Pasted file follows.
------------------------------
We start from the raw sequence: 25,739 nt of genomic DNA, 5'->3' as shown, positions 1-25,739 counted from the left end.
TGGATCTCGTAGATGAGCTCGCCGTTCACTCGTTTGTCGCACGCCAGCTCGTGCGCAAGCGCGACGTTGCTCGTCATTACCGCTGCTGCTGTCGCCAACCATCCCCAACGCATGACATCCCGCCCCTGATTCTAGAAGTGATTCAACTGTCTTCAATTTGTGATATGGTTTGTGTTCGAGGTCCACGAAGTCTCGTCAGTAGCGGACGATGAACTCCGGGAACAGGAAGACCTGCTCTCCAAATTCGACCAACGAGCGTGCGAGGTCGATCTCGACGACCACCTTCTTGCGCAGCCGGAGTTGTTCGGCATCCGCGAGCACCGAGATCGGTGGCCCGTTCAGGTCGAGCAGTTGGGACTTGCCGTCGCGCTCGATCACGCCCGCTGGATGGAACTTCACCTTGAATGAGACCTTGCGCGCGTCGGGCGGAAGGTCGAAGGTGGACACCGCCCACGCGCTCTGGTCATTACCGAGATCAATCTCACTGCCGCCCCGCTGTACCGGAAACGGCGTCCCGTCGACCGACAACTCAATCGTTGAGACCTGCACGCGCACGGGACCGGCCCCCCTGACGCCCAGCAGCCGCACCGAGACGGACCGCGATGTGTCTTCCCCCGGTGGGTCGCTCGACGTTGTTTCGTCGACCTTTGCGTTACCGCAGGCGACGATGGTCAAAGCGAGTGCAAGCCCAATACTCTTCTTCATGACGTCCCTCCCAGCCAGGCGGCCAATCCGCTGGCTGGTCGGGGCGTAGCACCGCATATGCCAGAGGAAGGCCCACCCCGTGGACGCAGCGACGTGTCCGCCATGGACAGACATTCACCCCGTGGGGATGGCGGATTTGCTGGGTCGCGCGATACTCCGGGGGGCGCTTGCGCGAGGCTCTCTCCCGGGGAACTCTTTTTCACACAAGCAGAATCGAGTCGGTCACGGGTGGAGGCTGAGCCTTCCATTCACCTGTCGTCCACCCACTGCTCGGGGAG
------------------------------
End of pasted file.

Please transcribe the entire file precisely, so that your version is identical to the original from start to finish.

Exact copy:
We start from the raw sequence: 25,739 nt of genomic DNA, 5'->3' as shown, positions 1-25,739 counted from the left end.
TGGATCTCGTAGATGAGCTCGCCGTTCACTCGTTTGTCGCACGCCAGCTCGTGCGCAAGCGCGACGTTGCTCGTCATTACCGCTGCTGCTGTCGCCAACCATCCCCAACGCATGACATCCCGCCCCTGATTCTAGAAGTGATTCAACTGTCTTCAATTTGTGATATGGTTTGTGTTCGAGGTCCACGAAGTCTCGTCAGTAGCGGACGATGAACTCCGGGAACAGGAAGACCTGCTCTCCAAATTCGACCAACGAGCGTGCGAGGTCGATCTCGACGACCACCTTCTTGCGCAGCCGGAGTTGTTCGGCATCCGCGAGCACCGAGATCGGTGGCCCGTTCAGGTCGAGCAGTTGGGACTTGCCGTCGCGCTCGATCACGCCCGCTGGATGGAACTTCACCTTGAATGAGACCTTGCGCGCGTCGGGCGGAAGGTCGAAGGTGGACACCGCCCACGCGCTCTGGTCATTACCGAGATCAATCTCACTGCCGCCCCGCTGTACCGGAAACGGCGTCCCGTCGACCGACAACTCAATCGTTGAGACCTGCACGCGCACGGGACCGGCCCCCCTGACGCCCAGCAGCCGCACCGAGACGGACCGCGATGTGTCTTCCCCCGGTGGGTCGCTCGACGTTGTTTCGTCGACCTTTGCGTTACCGCAGGCGACGATGGTCAAAGCGAGTGCAAGCCCAATACTCTTCTTCATGACGTCCCTCCCAGCCAGGCGGCCAATCCGCTGGCTGGTCGGGGCGTAGCACCGCATATGCCAGAGGAAGGCCCACCCCGTGGACGCAGCGACGTGTCCGCCATGGACAGACATTCACCCCGTGGGGATGGCGGATTTGCTGGGTCGCGCGATACTCCGGGGGGCGCTTGCGCGAGGCTCTCTCCCGGGGAACTCTTTTTCACACAAGCAGAATCGAGTCGGTCACGGGTGGAGGCTGAGCCTTCCATTCACCTGTCGTCCACCCACTGCTCGGGGAG